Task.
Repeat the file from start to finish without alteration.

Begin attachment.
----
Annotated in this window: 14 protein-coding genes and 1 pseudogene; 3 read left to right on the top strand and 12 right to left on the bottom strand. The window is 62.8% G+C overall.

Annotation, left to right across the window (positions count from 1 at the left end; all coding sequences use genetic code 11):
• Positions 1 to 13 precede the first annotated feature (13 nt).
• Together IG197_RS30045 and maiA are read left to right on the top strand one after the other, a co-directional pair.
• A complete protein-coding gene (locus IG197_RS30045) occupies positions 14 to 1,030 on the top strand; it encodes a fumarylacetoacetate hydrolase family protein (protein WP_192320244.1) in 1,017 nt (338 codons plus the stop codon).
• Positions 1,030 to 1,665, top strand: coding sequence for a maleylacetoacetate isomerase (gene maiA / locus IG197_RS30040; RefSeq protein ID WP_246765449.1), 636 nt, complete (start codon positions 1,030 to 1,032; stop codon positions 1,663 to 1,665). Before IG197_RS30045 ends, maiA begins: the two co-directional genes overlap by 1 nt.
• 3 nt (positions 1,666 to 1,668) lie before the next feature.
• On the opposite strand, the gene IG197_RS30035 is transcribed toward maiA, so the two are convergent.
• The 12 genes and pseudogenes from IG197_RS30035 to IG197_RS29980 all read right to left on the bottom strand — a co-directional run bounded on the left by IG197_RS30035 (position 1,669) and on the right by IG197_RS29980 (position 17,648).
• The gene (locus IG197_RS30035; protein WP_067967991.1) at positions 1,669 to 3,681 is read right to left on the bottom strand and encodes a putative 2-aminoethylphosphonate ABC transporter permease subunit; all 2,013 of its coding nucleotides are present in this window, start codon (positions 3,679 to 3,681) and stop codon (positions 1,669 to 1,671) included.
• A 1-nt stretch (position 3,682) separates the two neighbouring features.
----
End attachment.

Annotated in this window: 14 protein-coding genes and 1 pseudogene; 3 read left to right on the top strand and 12 right to left on the bottom strand. The window is 62.8% G+C overall.

Annotation, left to right across the window (positions count from 1 at the left end; all coding sequences use genetic code 11):
• Positions 1 to 13 precede the first annotated feature (13 nt).
• Together IG197_RS30045 and maiA are read left to right on the top strand one after the other, a co-directional pair.
• A complete protein-coding gene (locus IG197_RS30045) occupies positions 14 to 1,030 on the top strand; it encodes a fumarylacetoacetate hydrolase family protein (protein WP_192320244.1) in 1,017 nt (338 codons plus the stop codon).
• Positions 1,030 to 1,665, top strand: coding sequence for a maleylacetoacetate isomerase (gene maiA / locus IG197_RS30040; RefSeq protein ID WP_246765449.1), 636 nt, complete (start codon positions 1,030 to 1,032; stop codon positions 1,663 to 1,665). Before IG197_RS30045 ends, maiA begins: the two co-directional genes overlap by 1 nt.
• 3 nt (positions 1,666 to 1,668) lie before the next feature.
• On the opposite strand, the gene IG197_RS30035 is transcribed toward maiA, so the two are convergent.
• The 12 genes and pseudogenes from IG197_RS30035 to IG197_RS29980 all read right to left on the bottom strand — a co-directional run bounded on the left by IG197_RS30035 (position 1,669) and on the right by IG197_RS29980 (position 17,648).
• The gene (locus IG197_RS30035; protein WP_067967991.1) at positions 1,669 to 3,681 is read right to left on the bottom strand and encodes a putative 2-aminoethylphosphonate ABC transporter permease subunit; all 2,013 of its coding nucleotides are present in this window, start codon (positions 3,679 to 3,681) and stop codon (positions 1,669 to 1,671) included.
• A 1-nt stretch (position 3,682) separates the two neighbouring features.